But revenue still demands tax be paid. If it accepts a 100 euro bond (which has already been defaulted on) as payment, then Ireland has no gain from that transaction.

Read the paper, the Tax bond would be guaranteed by International law

I think its a brilliant idea
 

Sync

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Read the paper, the Tax bond would be guaranteed by International law

I think its a brilliant idea
I've read the paper. How does it address my point about the shortfall for services?
 

tipp revolution

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I've read the paper. How does it address my point about the shortfall for services?
You talkin to me ? You talkin to me?
Sync - you and I don't agree ever, so I'm not engaging in an argumatch with you.
 

seabhcan

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Hello all,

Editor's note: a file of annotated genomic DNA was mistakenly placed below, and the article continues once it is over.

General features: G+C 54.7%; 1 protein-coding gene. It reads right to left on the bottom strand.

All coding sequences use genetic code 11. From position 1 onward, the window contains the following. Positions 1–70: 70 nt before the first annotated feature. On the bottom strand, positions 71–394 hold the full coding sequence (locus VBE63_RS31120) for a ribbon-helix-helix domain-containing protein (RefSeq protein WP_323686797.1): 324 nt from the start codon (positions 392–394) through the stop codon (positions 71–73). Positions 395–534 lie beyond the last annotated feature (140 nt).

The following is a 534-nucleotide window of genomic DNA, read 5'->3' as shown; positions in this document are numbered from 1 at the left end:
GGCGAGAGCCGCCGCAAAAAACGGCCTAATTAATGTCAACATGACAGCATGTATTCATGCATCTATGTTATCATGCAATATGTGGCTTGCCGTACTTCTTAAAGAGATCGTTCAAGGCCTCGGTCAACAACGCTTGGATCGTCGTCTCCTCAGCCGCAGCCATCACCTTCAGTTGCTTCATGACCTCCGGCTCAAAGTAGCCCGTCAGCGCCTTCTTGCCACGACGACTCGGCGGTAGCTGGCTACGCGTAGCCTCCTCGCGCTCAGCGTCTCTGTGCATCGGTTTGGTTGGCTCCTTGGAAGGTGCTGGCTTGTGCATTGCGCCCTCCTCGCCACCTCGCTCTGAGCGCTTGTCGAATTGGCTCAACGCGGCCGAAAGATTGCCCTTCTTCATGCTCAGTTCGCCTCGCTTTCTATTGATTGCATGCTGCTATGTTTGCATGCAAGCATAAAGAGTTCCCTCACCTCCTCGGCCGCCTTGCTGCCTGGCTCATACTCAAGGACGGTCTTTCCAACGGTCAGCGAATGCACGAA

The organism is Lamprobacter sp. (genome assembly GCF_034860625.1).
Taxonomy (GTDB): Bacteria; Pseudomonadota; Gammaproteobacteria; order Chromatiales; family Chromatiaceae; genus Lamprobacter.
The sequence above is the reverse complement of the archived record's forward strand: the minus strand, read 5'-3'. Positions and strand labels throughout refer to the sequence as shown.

I'm one of the author's of this proposal (Pilkington -- I'm Irish...). Graeber is correct. Noonan rejected this last May on the advice, so far as I understand it, the National Treasury Management Agency (NTMA). The rejection can be found here:

debates.oireachtas. ie/dail/2012/05/17/00053.asp

The criticism was responded to but I never received a response to my response. So we are unclear as to why the Irish government has rejected this. I have also told people in opposition about the idea and they have not yet raised it -- despite the fact that they could probably use it as a leverage point to make a case against the present government.